IANAL, but I believe “solemnizing” (despite how it sounds) is a civil term (so JPs “solemnize” weddings as well).

    So despite how the UCC and the press is trying to spin this, I don’t think the NC law prohibits a religious organization from performing a religious wedding and viewing the participants as married in the eyes of that religious organization. They just can’t invoke the civil power of the State and claim that the parties are legally married.

    So I’m with Kodos about this disingenuousness of this lawsuit.

    • I kept reading that this lawsuit is challenging a law that makes it a misdemeanor for pastors or rabbis to marry gay couples (or, I suppose, any group of people who wish to be married in an arrangement contrary to NC law). It took me a while but here is the text of the law:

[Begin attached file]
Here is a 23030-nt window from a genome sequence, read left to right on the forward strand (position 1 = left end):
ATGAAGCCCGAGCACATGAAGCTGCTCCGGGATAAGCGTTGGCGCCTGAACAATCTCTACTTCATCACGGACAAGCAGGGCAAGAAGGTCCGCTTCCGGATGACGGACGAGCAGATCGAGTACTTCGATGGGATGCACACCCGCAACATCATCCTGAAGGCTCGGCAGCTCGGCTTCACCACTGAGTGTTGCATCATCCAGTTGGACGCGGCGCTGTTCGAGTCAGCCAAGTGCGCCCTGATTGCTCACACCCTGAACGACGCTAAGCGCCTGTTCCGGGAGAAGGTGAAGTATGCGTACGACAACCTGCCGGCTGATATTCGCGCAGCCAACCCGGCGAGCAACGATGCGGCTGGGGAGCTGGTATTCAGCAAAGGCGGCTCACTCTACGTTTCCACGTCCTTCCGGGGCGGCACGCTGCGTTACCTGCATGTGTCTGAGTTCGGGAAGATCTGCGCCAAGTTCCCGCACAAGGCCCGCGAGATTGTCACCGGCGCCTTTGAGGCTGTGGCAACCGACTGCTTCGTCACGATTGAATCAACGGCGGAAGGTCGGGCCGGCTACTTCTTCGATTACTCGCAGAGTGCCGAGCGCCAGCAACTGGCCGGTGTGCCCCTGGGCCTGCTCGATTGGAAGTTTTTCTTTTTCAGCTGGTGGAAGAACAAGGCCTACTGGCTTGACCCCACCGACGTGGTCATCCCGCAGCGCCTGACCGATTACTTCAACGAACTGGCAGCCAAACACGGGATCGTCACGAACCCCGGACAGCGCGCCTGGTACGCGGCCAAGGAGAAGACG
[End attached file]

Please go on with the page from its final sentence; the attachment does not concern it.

Ҥ 51-7. Penalty for solemnizing without license.
      Every minister, officer, or any other person authorized to solemnize a marriage under the laws of this State, who marries any couple without a license being first delivered to that person, as required by law, or after the expiration of such license, or who fails to return such license to the register of deeds within 10 days after any marriage celebrated by virtue thereof, with the certificate appended thereto duly filled up and signed, shall forfeit and pay two hundred dollars ($200.00) to any person who sues therefore, and shall also be guilty of a Class 1 misdemeanor. (R.C., c. 68, ss. 6, 13; 1871-2, c. 193, s. 8; Code, s. 1817; Rev., ss. 2087, 3372; C.S., s. 2499; 1953, c. 638, s. 1; 1967, c. 957, s. 5; 1993, c. 539, s. 415; 1994, Ex. Sess., c. 24, s. 14(c); 2001-62, s. 7.)”